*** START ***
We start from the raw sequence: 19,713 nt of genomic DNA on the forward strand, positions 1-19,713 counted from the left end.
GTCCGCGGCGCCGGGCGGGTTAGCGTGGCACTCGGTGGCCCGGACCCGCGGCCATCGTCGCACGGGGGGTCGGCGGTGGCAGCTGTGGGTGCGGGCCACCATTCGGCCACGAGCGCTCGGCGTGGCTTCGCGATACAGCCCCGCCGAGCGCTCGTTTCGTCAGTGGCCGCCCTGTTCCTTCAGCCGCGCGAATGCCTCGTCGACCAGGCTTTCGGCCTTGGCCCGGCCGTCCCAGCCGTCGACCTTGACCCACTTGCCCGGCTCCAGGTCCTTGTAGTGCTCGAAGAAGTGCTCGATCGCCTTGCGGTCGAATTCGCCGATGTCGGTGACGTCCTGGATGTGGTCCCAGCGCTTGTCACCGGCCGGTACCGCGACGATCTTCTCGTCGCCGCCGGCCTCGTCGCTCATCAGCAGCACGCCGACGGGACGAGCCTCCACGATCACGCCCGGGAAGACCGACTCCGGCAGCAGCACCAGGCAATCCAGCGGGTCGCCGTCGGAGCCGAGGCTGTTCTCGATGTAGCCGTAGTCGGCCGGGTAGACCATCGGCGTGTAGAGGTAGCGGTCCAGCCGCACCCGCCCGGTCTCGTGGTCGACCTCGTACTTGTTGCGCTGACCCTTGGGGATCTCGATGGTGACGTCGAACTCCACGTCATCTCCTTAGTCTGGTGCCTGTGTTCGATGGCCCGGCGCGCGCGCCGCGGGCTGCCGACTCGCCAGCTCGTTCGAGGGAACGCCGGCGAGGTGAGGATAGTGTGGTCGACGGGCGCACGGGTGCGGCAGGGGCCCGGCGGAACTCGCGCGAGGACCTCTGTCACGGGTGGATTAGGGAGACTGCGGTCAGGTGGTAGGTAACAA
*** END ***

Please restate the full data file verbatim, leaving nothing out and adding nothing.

We start from the raw sequence: 19,713 nt of genomic DNA on the forward strand, positions 1-19,713 counted from the left end.
GTCCGCGGCGCCGGGCGGGTTAGCGTGGCACTCGGTGGCCCGGACCCGCGGCCATCGTCGCACGGGGGGTCGGCGGTGGCAGCTGTGGGTGCGGGCCACCATTCGGCCACGAGCGCTCGGCGTGGCTTCGCGATACAGCCCCGCCGAGCGCTCGTTTCGTCAGTGGCCGCCCTGTTCCTTCAGCCGCGCGAATGCCTCGTCGACCAGGCTTTCGGCCTTGGCCCGGCCGTCCCAGCCGTCGACCTTGACCCACTTGCCCGGCTCCAGGTCCTTGTAGTGCTCGAAGAAGTGCTCGATCGCCTTGCGGTCGAATTCGCCGATGTCGGTGACGTCCTGGATGTGGTCCCAGCGCTTGTCACCGGCCGGTACCGCGACGATCTTCTCGTCGCCGCCGGCCTCGTCGCTCATCAGCAGCACGCCGACGGGACGAGCCTCCACGATCACGCCCGGGAAGACCGACTCCGGCAGCAGCACCAGGCAATCCAGCGGGTCGCCGTCGGAGCCGAGGCTGTTCTCGATGTAGCCGTAGTCGGCCGGGTAGACCATCGGCGTGTAGAGGTAGCGGTCCAGCCGCACCCGCCCGGTCTCGTGGTCGACCTCGTACTTGTTGCGCTGACCCTTGGGGATCTCGATGGTGACGTCGAACTCCACGTCATCTCCTTAGTCTGGTGCCTGTGTTCGATGGCCCGGCGCGCGCGCCGCGGGCTGCCGACTCGCCAGCTCGTTCGAGGGAACGCCGGCGAGGTGAGGATAGTGTGGTCGACGGGCGCACGGGTGCGGCAGGGGCCCGGCGGAACTCGCGCGAGGACCTCTGTCACGGGTGGATTAGGGAGACTGCGGTCAGGTGGTAGGTAACAA